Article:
A leading think-tank has dismissed the idea that the 2004 GP contract caused an A&E crisis as a ‘myth’, after the health secretary claimed last year that poor access to GP services is the major factor behind increases in A&E attendances.
In a new myth-buster guide, published today, the influential King’s Fund think-tank said there was ‘no evidence’ that the change in 2004 to make out-of-hours provision optional for GP practices had led to an increase in A&E attendances.
The report found that there was little way of knowing whether people attended A&E because they thought they would not be able to get an appointment with their GP.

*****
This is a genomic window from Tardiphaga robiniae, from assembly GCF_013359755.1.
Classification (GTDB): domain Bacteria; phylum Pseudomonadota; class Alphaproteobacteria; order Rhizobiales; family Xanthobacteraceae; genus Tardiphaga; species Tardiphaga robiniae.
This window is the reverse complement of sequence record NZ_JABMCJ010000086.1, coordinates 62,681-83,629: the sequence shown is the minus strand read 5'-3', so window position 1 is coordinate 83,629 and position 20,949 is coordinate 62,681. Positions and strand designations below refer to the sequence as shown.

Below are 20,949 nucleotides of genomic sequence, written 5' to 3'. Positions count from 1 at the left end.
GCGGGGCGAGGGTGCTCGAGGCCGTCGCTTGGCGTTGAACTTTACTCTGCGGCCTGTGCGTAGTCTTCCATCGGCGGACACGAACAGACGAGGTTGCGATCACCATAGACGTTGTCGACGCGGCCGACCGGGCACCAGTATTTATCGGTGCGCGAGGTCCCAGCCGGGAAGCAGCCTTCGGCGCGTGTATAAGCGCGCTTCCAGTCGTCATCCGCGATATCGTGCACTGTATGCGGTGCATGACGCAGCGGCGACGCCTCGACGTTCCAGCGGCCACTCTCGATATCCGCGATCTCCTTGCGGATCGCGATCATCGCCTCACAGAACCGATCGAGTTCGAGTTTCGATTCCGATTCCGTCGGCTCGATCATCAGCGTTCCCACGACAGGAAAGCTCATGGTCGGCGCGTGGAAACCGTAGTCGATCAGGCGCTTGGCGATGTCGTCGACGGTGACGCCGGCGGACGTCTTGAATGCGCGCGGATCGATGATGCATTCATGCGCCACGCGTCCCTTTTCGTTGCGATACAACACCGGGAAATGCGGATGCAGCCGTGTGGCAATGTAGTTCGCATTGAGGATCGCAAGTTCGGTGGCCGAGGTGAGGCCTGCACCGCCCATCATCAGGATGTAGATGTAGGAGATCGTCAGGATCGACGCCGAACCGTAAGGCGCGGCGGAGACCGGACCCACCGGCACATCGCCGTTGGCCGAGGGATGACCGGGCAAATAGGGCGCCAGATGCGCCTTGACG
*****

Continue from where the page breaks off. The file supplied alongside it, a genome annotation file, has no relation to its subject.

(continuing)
The report said: ‘It has been said that more patients are attending A&E because they are unable to get appointments with their GP, while… Jeremy Hunt suggested that changes to the GP contract in 2004 led to increases in A&E attendance by removing responsibility for out-of-hours care from GPs.’
‘Many people who attend A&E could be cared for elsewhere – nearly 40% of patients who attend A&E are discharged without requiring treatment. It is likely that some people who visit walk-in centres or minor injuries units do so in preference to booking an appointment with their GP. However, it is hard to pin down the number of people who go to A&E because they think they will not be able to get an appointment with their GP, whether or not this is the case.’
It added: ‘There is no evidence that changes to the arrangements for providing out-of-hours services have led to an increase in A&E attendances… most people go to A&E during working hours and these hourly patterns in attendances have remained largely unchanged in recent years.’